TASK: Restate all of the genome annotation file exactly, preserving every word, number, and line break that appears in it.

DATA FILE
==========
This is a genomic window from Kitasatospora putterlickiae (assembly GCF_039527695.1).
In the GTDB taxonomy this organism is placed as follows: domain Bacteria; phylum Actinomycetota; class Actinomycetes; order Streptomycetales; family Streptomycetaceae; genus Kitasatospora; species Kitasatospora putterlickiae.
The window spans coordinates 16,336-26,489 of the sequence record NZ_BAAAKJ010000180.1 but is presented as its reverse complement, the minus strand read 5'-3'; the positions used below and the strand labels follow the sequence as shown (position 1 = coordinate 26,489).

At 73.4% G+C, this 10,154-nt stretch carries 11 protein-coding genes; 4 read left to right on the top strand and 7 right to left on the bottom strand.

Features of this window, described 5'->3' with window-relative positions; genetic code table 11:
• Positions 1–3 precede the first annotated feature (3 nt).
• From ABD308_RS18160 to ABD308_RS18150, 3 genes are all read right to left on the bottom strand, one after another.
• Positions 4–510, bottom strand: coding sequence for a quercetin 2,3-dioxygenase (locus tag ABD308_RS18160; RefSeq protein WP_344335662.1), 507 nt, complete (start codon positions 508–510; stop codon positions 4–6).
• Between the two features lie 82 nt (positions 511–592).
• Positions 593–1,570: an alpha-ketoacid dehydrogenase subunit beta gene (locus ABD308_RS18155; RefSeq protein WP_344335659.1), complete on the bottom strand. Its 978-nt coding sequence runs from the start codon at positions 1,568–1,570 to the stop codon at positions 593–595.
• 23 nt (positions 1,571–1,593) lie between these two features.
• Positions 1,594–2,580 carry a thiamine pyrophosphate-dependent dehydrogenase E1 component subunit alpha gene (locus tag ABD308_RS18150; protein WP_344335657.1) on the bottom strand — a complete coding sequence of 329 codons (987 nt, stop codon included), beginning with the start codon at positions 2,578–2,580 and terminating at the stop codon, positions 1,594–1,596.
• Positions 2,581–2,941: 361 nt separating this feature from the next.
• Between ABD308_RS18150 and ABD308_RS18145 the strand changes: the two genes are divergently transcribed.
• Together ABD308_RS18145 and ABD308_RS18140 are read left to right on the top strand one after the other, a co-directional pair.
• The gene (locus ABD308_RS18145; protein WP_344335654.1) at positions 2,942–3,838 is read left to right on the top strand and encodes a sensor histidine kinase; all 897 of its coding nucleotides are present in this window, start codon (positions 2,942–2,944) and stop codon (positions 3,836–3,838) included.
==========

This is a genomic window from Kitasatospora putterlickiae (assembly GCF_039527695.1).
In the GTDB taxonomy this organism is placed as follows: domain Bacteria; phylum Actinomycetota; class Actinomycetes; order Streptomycetales; family Streptomycetaceae; genus Kitasatospora; species Kitasatospora putterlickiae.
The window spans coordinates 16,336-26,489 of the sequence record NZ_BAAAKJ010000180.1 but is presented as its reverse complement, the minus strand read 5'-3'; the positions used below and the strand labels follow the sequence as shown (position 1 = coordinate 26,489).

At 73.4% G+C, this 10,154-nt stretch carries 11 protein-coding genes; 4 read left to right on the top strand and 7 right to left on the bottom strand.

Features of this window, described 5'->3' with window-relative positions; genetic code table 11:
• Positions 1–3 precede the first annotated feature (3 nt).
• From ABD308_RS18160 to ABD308_RS18150, 3 genes are all read right to left on the bottom strand, one after another.
• Positions 4–510, bottom strand: coding sequence for a quercetin 2,3-dioxygenase (locus tag ABD308_RS18160; RefSeq protein WP_344335662.1), 507 nt, complete (start codon positions 508–510; stop codon positions 4–6).
• Between the two features lie 82 nt (positions 511–592).
• Positions 593–1,570: an alpha-ketoacid dehydrogenase subunit beta gene (locus ABD308_RS18155; RefSeq protein WP_344335659.1), complete on the bottom strand. Its 978-nt coding sequence runs from the start codon at positions 1,568–1,570 to the stop codon at positions 593–595.
• 23 nt (positions 1,571–1,593) lie between these two features.
• Positions 1,594–2,580 carry a thiamine pyrophosphate-dependent dehydrogenase E1 component subunit alpha gene (locus tag ABD308_RS18150; protein WP_344335657.1) on the bottom strand — a complete coding sequence of 329 codons (987 nt, stop codon included), beginning with the start codon at positions 2,578–2,580 and terminating at the stop codon, positions 1,594–1,596.
• Positions 2,581–2,941: 361 nt separating this feature from the next.
• Between ABD308_RS18150 and ABD308_RS18145 the strand changes: the two genes are divergently transcribed.
• Together ABD308_RS18145 and ABD308_RS18140 are read left to right on the top strand one after the other, a co-directional pair.
• The gene (locus ABD308_RS18145; protein WP_344335654.1) at positions 2,942–3,838 is read left to right on the top strand and encodes a sensor histidine kinase; all 897 of its coding nucleotides are present in this window, start codon (positions 2,942–2,944) and stop codon (positions 3,836–3,838) included.